Austal's Next Fast Transport Vessel Will Have Autonomous Capability
Austal USA, the aluminum-hull defense shipbuilder known for the Independence-class Littoral Combat Ship, will be installing autonomous capabilities on the latest unit in its series of expeditionary fast transports (EPFs) for the U.S. Navy.
The company has won a $44 million contract modification for the design, procurement, installation and demonstration of an autonomous system aboard EPF 13, the USNS Apalachicola. The vessel is currently under construction at Austal's yard in Alabama, and it will be the 13th of a series of 15.
"Winning a $44 million contract is welcome from a revenue perspective, but strategically this contract award is even more significant for Austal," said Paddy Gregg, CEO of Australia-based Austal Ltd. "Autonomous vessel capability has been identified as an area of strategic importance by the US Navy, so it is promising for Austal that the U.S. Navy has awarded Austal USA [this] contract."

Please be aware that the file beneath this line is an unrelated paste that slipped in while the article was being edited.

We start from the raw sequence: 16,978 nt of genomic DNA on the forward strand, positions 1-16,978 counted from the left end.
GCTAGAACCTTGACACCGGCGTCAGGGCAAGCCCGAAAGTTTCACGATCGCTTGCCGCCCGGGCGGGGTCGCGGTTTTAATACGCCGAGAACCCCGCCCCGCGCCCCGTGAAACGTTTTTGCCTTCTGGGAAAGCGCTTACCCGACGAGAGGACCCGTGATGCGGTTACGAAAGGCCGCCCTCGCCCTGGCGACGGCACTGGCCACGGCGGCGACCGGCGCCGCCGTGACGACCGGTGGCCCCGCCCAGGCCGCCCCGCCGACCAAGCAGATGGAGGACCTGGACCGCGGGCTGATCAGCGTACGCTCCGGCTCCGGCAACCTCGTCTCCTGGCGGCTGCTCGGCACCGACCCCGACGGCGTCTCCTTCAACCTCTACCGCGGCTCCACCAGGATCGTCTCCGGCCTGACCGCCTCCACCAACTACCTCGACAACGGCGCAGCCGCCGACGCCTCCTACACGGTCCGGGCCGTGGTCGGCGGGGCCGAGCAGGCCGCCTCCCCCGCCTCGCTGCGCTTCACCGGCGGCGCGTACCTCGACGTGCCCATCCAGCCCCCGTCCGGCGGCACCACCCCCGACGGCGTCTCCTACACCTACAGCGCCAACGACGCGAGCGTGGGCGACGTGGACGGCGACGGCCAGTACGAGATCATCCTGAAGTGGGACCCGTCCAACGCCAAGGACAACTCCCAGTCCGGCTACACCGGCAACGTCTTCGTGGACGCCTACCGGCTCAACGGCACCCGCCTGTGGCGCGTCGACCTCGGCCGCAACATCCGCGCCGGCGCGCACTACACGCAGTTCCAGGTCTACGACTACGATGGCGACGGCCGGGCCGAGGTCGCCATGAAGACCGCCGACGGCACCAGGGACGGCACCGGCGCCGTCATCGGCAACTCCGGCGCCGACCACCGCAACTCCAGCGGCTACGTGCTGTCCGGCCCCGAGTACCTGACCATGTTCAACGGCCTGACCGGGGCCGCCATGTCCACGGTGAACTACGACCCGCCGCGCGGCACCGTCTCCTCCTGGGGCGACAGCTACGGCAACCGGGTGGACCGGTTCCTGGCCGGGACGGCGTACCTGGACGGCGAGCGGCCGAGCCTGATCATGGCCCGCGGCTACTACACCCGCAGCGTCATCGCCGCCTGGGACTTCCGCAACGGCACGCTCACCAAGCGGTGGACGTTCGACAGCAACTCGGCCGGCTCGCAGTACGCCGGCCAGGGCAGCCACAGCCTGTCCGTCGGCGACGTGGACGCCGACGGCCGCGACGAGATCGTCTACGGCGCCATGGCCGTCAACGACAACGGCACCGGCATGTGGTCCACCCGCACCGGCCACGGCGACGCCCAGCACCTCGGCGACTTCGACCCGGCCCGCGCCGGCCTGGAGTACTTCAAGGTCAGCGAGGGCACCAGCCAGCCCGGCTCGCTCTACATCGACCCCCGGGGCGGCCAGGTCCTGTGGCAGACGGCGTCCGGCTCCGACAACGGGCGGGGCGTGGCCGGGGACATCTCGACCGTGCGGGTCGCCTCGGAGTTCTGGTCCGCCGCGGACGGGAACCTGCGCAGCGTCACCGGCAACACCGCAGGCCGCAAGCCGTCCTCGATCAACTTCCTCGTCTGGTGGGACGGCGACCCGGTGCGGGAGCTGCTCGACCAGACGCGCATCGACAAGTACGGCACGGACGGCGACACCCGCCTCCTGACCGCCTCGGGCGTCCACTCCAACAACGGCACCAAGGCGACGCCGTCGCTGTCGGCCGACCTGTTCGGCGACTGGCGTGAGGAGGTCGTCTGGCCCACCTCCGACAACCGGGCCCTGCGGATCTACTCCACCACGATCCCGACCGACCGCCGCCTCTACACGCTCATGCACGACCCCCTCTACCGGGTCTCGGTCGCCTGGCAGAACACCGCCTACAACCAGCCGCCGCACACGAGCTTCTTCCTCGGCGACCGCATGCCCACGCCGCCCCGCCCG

The Spearhead-class EPF is a 340-foot high-speed aluminum catamaran with a 20,000 square foot cargo deck, a medium-lift helicopter deck and seating for 312 embarked troops. It is designed to provide a fast, high-payload transport capability for in-theater operations, and it is unarmed and unarmored. The series is operated by civilian merchant mariners as part of Military Sealift Command's sealift program; an unmanned version, without a vulnerable crew, might have alternative applications for the Navy.
"The evolution of this platform and its deployed performance from humanitarian assistance to operational support brings unmatched value to the warfighter," said Austal USA interim president Rusty Murdaugh. "The potential of the EPF to operate unmanned opens the door to a range of new missions for the EPF ranging from logistics support to mine warfare and strike operations using vertical launch systems (VLS)."
Unmanned vessels are a critical part of the Navy's plan to grow its fleet while containing cost and risk. It has been conducting an unclassified test and demonstration program with retrofitted autonomous crewboats, dubbed "Ghost Fleet Overlord," as well as trials with DARPA's Sea Hunter autonomous demonstrator.
One of the vessels in the Ghost Fleet Overlord program recently completed a long-range test voyage of more than 4,400 nautical miles, including a transit of the Panama Canal, in order to evaluate its real-world endurance. The vessel operated in autonomous mode for 98 percent of the voyage, though the transit of the Panama Canal was in manual mode, according to the Navy.